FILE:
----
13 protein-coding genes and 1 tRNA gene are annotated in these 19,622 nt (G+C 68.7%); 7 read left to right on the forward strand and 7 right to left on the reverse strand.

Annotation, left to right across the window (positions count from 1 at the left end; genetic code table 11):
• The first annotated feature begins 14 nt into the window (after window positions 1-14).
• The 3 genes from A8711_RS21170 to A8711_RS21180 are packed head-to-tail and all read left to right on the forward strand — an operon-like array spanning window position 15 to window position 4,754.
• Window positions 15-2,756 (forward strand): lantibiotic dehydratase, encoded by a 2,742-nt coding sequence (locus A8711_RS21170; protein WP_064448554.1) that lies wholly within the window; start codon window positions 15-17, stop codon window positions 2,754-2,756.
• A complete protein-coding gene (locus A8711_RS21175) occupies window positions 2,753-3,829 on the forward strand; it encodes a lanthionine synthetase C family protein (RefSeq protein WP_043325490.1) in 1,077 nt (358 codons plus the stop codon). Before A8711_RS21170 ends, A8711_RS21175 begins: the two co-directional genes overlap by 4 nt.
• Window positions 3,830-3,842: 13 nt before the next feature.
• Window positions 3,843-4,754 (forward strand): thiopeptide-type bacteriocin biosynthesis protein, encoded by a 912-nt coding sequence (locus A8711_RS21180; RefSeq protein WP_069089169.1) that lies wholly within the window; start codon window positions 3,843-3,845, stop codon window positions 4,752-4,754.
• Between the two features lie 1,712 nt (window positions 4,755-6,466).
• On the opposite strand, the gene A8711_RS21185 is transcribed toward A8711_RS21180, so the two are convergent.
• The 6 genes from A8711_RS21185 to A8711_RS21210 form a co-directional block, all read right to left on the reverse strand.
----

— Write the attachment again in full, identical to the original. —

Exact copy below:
13 protein-coding genes and 1 tRNA gene are annotated in these 19,622 nt (G+C 68.7%); 7 read left to right on the forward strand and 7 right to left on the reverse strand.

Annotation, left to right across the window (positions count from 1 at the left end; genetic code table 11):
• The first annotated feature begins 14 nt into the window (after window positions 1-14).
• The 3 genes from A8711_RS21170 to A8711_RS21180 are packed head-to-tail and all read left to right on the forward strand — an operon-like array spanning window position 15 to window position 4,754.
• Window positions 15-2,756 (forward strand): lantibiotic dehydratase, encoded by a 2,742-nt coding sequence (locus A8711_RS21170; protein WP_064448554.1) that lies wholly within the window; start codon window positions 15-17, stop codon window positions 2,754-2,756.
• A complete protein-coding gene (locus A8711_RS21175) occupies window positions 2,753-3,829 on the forward strand; it encodes a lanthionine synthetase C family protein (RefSeq protein WP_043325490.1) in 1,077 nt (358 codons plus the stop codon). Before A8711_RS21170 ends, A8711_RS21175 begins: the two co-directional genes overlap by 4 nt.
• Window positions 3,830-3,842: 13 nt before the next feature.
• Window positions 3,843-4,754 (forward strand): thiopeptide-type bacteriocin biosynthesis protein, encoded by a 912-nt coding sequence (locus A8711_RS21180; RefSeq protein WP_069089169.1) that lies wholly within the window; start codon window positions 3,843-3,845, stop codon window positions 4,752-4,754.
• Between the two features lie 1,712 nt (window positions 4,755-6,466).
• On the opposite strand, the gene A8711_RS21185 is transcribed toward A8711_RS21180, so the two are convergent.
• The 6 genes from A8711_RS21185 to A8711_RS21210 form a co-directional block, all read right to left on the reverse strand.